Abstract #M157

# M157
Survey of top-producing Jersey herds in the United States.
Sarah Y. Morrison*1, Kristen M. Glosson1, James. H. Baltz1, Michael F. Hutjens1, Cari W. Wolfe2, 1University of Illinois, Urbana, IL, 2American Jersey Cattle Association, Reynoldsburg, OH.

With the Jersey breed increasing in numbers, limited research data and practical information are available to feed high-producing Jersey cows. A survey of current practices of feeding and management on high-producing Jersey farms in the United States was conducted to gather Jersey-specific information that could be applied to future research and extension applications. The top producing herds were identified through the American Jersey Cattle Association. The survey was administered electronically and included herd parameters and management questions. Herd owners were also requested to provide access to their dairy records processing center, ration summaries for lactating and dry cow groups, and forage test results. A total of 38 herds completed the survey to be included in the final analysis. Several questions related to Jersey herd management were addressed, including effects of (1) level of production; (2) recombinant (r)bST use; (3) herd size; and (4) mixed herds. Data were analyzed in SAS. A tendency for the higher producing herds (RHA milk >8981 kg) to milk more than 2×/d (P = 0.11) and have lower incidence of metritis (P = 0.10) was observed. rbST use did not affect production measurements, but herds that used rbST (n = 25) were more likely to milk more than 2×/d (P = 0.02) and push up feed more times per day (P = 0.03). No differences in health were observed. Larger farms (>200 cows) had no difference in production parameters, but tended to milk more and push up feed more frequently. Herds that were mixed (% Jersey <100) tended to have lower SCC (P = 0.08), more frequent milkings per day (P = 0.09), higher percentage of weigh backs (P = 0.06), and significantly less ketosis (P = 0.04). These comparisons can assist Jersey producers in understanding management and production differences between farms while providing benchmarks and areas of opportunity for Jersey farms across the United States.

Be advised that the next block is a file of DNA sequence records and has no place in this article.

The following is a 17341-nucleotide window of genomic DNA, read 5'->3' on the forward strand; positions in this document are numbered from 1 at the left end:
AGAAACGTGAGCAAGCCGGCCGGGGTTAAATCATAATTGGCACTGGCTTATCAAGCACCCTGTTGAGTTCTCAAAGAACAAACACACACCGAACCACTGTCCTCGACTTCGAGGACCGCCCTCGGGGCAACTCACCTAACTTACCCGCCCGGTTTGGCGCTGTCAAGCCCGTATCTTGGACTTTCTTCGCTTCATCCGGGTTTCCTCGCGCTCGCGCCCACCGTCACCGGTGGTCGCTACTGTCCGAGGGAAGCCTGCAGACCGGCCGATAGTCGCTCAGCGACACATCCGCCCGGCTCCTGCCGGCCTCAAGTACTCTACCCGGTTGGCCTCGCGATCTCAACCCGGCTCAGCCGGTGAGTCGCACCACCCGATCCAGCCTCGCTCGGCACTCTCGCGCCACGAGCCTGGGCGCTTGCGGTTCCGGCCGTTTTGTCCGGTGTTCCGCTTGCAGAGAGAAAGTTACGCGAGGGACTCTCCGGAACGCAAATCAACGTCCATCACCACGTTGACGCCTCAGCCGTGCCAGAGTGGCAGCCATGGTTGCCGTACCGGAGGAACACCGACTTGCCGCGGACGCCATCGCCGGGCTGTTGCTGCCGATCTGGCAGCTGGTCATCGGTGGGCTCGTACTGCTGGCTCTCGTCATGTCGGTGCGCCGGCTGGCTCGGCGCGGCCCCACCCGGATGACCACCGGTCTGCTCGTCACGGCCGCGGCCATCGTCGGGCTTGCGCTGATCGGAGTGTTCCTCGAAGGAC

Key Words: Jersey, survey, managment